ACL recently awarded six grantees funding for innovative projects that will enhance the quality, effectiveness, and outcomes of nutrition services programs provided by the national aging services network. The grants total $742,872 for this year with a two-year project period. Through this grant program, ACL aims to identify innovative and promising practices that can be scaled across the country and to increase use of evidence-informed practices within the nutrition programs.
The six organizations receiving grants and their projects are:
Iowa Department on Aging: Aims to improve health outcomes of participants in the Linn County Innovations in Nutrition Program by promoting higher service quality. Objectives include collaborating with community health partners to increase referrals to the congregate meal sites; increasing the availability and variety of evidence-based health promotion programs at the sites; and providing chronic disease-specific nutrition education.
LiveOn NY (formerly the Council of Senior Centers and Services), New York, New York: Will use an existing city-wide data collection system to address oral disease and ability to eat among homebound older adults. Objectives include developing and delivering modified meals appropriate for reduced oral/dental function; and testing the utility of oral health items included in the Senior Tracking Analysis and Reporting System to identify clients in need of modified meals.
Health Promotion Council of Southeastern Pennsylvania: Will use the program “Taking Charge of Diabetes” to increase knowledge about healthy eating and diabetes management. The Taking Charge program aims to help people self-manage their Type-2 diabetes to decrease their diabetes-related hospitalizations and emergency room visits.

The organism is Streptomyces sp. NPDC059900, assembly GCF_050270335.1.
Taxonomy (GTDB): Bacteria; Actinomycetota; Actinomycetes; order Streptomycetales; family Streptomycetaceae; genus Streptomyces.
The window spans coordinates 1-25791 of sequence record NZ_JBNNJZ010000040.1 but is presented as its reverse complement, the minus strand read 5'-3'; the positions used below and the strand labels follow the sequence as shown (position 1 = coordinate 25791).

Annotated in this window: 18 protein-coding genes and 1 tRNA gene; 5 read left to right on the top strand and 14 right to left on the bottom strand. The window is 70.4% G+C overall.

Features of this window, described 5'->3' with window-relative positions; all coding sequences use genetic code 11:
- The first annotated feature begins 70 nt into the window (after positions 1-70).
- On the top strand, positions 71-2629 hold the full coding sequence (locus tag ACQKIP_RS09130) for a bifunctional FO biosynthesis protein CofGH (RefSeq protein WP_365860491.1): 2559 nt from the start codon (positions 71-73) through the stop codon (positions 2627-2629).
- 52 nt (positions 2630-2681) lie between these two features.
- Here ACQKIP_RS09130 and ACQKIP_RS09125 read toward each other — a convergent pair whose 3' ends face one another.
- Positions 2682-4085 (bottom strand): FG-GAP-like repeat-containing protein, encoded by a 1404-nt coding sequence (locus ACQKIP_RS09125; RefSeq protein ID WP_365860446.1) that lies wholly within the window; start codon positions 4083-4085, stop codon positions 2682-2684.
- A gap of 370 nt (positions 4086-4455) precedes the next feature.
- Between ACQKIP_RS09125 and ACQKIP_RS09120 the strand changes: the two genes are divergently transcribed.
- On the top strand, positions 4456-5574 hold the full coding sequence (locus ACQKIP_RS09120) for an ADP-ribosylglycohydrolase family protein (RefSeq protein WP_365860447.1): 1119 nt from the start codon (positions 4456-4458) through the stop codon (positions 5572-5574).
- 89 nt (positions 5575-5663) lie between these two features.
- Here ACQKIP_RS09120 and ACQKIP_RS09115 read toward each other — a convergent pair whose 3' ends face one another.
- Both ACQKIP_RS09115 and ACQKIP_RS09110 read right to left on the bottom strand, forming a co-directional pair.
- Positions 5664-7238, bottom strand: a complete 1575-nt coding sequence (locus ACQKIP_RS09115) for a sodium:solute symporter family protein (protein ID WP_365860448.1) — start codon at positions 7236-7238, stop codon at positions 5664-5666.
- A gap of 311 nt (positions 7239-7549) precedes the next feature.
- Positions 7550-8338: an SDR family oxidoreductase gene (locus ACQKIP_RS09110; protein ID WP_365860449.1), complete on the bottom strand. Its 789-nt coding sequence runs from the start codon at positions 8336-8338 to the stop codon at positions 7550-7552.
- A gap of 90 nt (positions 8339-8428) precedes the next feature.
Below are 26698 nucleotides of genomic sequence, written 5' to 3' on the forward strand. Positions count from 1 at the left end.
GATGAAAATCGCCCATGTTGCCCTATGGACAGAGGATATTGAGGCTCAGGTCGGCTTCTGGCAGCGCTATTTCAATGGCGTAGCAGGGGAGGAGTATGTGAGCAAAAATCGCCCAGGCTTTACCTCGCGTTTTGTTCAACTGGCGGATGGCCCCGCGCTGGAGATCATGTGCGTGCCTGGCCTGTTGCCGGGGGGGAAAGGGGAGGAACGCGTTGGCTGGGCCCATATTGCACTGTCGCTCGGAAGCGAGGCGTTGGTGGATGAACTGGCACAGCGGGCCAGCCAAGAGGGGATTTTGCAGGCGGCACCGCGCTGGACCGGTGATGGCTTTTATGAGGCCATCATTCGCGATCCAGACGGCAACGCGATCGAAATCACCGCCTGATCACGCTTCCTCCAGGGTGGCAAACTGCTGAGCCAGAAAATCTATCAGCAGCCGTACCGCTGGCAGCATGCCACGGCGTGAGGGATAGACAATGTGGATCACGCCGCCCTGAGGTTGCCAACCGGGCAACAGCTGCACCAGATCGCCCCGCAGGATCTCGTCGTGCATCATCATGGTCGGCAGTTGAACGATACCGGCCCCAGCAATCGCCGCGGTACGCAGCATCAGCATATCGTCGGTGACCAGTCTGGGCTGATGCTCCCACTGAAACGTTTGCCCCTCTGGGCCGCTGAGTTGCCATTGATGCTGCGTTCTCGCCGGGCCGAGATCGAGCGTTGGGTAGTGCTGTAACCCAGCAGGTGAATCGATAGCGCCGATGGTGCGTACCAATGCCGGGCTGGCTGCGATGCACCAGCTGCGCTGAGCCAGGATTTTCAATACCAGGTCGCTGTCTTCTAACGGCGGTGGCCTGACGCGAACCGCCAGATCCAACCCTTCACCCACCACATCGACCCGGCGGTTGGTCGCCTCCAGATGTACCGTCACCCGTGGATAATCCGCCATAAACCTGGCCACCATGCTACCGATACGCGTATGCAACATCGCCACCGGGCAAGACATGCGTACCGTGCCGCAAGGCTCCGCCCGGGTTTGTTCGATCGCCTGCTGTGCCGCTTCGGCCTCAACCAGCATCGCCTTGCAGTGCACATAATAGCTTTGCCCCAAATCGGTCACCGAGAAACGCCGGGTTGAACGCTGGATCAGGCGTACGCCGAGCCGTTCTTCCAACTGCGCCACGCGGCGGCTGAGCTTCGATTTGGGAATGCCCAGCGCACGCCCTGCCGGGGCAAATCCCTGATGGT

Maryland Department of Aging: Will introduce evidence-based practices, cost-cutting measures, innovative meal products, and efficient service delivery methods to address the epidemic of older adult malnutrition. Objectives include improving quality within the statewide delivery system by creating new medically tailored meal packages and meal delivery mechanisms for patients transitioning from hospital to home. The project also will establish an evidence-based framework for a new malnutrition education program.
University of Utah: Will develop a high-quality malnutrition home visitation pilot program for home-delivered meal recipients. Objectives include providing community-focused malnutrition training from a person- and family-centered perspective; identifying nutrition indices related to functionality, quality of life, ability to age-in-place, and hospital readmission; and creating personalized nutrition care plans.
Missouri Alliance of Area Agencies on Aging:
Will use an advanced data-card technology to improve the service, delivery, and cost-effectiveness of congregate nutrition programming for older people at high risk of malnutrition. The technology will track member participation, and offer interactive feedback, personal nutrition information, and health management advice.
For home delivered meals, the program will use in-home, artificial intelligence-enabled “smart” speakers to improve the service, delivery, and cost-effectiveness of the in-home nutrition program for older people at high risk of malnutrition. The speakers will reduce access barriers to good nutrition by opening up numerous nutrition choices. They are also highly programmable, and community partners will install code that facilitates communication and food ordering through local food pantries, all through simple voice commands by the client. Creating grocery lists, browsing and ordering food items, and arranging for delivery to the home are examples of services. After the client communicates the food order to the pantry, the volunteer network or contract delivery service transports the food items to the home.